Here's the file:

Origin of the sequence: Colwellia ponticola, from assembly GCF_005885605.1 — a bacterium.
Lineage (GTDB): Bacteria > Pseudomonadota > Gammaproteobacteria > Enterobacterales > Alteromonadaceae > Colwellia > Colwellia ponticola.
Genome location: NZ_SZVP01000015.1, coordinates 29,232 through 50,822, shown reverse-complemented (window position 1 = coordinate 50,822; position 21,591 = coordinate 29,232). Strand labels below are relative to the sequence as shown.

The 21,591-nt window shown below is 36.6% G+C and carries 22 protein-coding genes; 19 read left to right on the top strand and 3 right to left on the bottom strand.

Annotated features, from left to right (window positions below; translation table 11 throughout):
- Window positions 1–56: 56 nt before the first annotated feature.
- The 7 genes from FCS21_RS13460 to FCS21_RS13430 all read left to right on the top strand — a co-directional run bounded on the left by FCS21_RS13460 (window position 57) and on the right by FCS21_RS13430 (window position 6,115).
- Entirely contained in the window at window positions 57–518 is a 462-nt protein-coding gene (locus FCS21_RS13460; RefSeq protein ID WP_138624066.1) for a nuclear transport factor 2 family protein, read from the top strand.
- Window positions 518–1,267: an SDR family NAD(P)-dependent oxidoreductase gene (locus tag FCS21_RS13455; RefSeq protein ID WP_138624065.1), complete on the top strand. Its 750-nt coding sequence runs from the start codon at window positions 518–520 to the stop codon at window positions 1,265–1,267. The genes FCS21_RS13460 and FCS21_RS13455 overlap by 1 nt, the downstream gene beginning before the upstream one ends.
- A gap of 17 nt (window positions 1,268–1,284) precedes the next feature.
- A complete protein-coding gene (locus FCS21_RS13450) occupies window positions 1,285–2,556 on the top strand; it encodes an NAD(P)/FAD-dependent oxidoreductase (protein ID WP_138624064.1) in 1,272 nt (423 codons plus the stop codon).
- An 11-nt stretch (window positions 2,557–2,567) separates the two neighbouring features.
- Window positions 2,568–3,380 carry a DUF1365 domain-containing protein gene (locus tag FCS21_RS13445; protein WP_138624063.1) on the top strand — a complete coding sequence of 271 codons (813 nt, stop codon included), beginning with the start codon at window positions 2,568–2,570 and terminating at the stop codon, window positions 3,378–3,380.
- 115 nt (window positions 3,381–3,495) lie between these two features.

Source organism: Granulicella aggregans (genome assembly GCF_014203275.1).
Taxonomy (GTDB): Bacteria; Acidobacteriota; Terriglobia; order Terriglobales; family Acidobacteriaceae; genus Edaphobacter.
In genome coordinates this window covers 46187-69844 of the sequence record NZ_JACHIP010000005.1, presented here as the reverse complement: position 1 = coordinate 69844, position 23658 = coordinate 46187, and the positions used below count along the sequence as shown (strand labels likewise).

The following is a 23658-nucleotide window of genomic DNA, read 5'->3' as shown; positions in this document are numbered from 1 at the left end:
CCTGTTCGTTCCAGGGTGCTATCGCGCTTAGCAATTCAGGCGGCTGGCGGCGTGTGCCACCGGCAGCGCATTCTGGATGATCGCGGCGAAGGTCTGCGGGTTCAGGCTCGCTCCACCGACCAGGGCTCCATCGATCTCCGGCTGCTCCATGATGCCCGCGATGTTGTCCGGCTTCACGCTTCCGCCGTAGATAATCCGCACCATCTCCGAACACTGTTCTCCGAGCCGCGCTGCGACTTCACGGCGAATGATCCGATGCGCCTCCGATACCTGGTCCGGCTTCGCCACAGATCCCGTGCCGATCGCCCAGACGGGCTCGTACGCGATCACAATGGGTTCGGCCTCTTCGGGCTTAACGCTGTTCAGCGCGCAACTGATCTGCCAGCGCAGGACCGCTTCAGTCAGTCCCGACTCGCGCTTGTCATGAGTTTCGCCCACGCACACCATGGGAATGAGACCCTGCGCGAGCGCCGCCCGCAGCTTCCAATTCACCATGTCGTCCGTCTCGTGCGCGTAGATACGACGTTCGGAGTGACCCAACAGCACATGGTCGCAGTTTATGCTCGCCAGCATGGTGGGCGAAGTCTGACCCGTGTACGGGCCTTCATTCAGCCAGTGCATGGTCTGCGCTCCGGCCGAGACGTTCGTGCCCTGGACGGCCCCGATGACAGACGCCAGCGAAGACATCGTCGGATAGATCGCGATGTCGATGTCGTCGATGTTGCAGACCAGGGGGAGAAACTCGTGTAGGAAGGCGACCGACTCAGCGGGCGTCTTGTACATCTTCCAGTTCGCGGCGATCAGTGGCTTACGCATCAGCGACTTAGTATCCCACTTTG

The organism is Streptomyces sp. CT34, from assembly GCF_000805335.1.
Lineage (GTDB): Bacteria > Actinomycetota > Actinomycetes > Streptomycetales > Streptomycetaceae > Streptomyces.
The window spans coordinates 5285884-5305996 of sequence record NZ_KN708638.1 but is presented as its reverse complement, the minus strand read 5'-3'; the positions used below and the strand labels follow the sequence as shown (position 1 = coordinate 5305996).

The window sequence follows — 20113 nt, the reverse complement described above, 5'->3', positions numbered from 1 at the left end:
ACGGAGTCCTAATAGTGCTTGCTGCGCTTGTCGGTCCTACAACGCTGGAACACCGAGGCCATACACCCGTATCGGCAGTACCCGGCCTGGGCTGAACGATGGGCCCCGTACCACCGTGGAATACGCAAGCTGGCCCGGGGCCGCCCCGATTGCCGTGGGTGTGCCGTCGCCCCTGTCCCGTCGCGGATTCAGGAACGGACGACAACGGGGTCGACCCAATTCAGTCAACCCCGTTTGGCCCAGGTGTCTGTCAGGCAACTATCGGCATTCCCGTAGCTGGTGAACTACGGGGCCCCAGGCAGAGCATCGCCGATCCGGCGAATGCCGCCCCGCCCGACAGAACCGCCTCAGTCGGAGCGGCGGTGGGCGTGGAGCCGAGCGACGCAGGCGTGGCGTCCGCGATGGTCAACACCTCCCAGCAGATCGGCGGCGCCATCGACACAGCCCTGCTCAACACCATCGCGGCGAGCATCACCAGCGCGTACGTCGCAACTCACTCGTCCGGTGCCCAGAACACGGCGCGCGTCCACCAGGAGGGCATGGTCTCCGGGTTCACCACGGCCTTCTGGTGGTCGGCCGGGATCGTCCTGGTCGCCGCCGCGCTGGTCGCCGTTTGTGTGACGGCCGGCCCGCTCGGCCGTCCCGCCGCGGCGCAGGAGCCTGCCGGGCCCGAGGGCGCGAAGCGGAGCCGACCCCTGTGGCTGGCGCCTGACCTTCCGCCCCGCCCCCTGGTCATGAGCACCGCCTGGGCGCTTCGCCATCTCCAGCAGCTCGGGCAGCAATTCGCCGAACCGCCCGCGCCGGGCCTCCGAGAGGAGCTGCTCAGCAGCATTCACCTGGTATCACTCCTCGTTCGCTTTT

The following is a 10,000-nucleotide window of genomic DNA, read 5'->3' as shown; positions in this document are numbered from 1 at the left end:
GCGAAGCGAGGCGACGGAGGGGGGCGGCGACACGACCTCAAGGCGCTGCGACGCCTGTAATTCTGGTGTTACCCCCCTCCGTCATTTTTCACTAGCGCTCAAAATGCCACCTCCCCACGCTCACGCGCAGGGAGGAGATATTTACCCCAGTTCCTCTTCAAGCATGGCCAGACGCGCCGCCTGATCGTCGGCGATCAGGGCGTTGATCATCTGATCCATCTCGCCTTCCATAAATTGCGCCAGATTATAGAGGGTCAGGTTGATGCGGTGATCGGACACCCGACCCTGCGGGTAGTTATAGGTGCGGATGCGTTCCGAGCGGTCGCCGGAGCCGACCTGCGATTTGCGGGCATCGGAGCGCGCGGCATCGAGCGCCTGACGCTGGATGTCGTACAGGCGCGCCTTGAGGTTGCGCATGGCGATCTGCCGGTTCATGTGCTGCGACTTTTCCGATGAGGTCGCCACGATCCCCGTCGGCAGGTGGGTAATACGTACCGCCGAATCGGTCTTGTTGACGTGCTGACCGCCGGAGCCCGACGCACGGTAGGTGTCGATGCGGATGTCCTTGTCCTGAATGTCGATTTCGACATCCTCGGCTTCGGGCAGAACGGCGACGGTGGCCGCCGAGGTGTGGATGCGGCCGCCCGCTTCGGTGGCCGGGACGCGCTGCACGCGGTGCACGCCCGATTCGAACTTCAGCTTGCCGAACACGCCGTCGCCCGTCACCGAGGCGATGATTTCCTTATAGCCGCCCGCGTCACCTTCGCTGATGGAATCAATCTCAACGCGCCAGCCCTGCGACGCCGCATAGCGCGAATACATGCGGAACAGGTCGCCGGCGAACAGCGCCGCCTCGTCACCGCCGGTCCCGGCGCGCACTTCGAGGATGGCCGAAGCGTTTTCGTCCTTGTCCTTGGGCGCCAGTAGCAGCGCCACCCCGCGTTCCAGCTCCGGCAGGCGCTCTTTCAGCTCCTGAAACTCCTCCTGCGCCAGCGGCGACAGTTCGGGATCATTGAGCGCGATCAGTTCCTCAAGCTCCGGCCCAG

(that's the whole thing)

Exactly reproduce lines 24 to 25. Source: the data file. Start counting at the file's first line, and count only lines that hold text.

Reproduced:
ACGGAGTCCTAATAGTGCTTGCTGCGCTTGTCGGTCCTACAACGCTGGAACACCGAGGCCATACACCCGTATCGGCAGTACCCGGCCTGGGCTGAACGATGGGCCCCGTACCACCGTGGAATACGCAAGCTGGCCCGGGGCCGCCCCGATTGCCGTGGGTGTGCCGTCGCCCCTGTCCCGTCGCGGATTCAGGAACGGACGACAACGGGGTCGACCCAATTCAGTCAACCCCGTTTGGCCCAGGTGTCTGTCAGGCAACTATCGGCATTCCCGTAGCTGGTGAACTACGGGGCCCCAGGCAGAGCATCGCCGATCCGGCGAATGCCGCCCCGCCCGACAGAACCGCCTCAGTCGGAGCGGCGGTGGGCGTGGAGCCGAGCGACGCAGGCGTGGCGTCCGCGATGGTCAACACCTCCCAGCAGATCGGCGGCGCCATCGACACAGCCCTGCTCAACACCATCGCGGCGAGCATCACCAGCGCGTACGTCGCAACTCACTCGTCCGGTGCCCAGAACACGGCGCGCGTCCACCAGGAGGGCATGGTCTCCGGGTTCACCACGGCCTTCTGGTGGTCGGCCGGGATCGTCCTGGTCGCCGCCGCGCTGGTCGCCGTTTGTGTGACGGCCGGCCCGCTCGGCCGTCCCGCCGCGGCGCAGGAGCCTGCCGGGCCCGAGGGCGCGAAGCGGAGCCGACCCCTGTGGCTGGCGCCTGACCTTCCGCCCCGCCCCCTGGTCATGAGCACCGCCTGGGCGCTTCGCCATCTCCAGCAGCTCGGGCAGCAATTCGCCGAACCGCCCGCGCCGGGCCTCCGAGAGGAGCTGCTCAGCAGCATTCACCTGGTATCACTCCTCGTTCGCTTTT

The following is a 10,000-nucleotide window of genomic DNA, read 5'->3' as shown; positions in this document are numbered from 1 at the left end: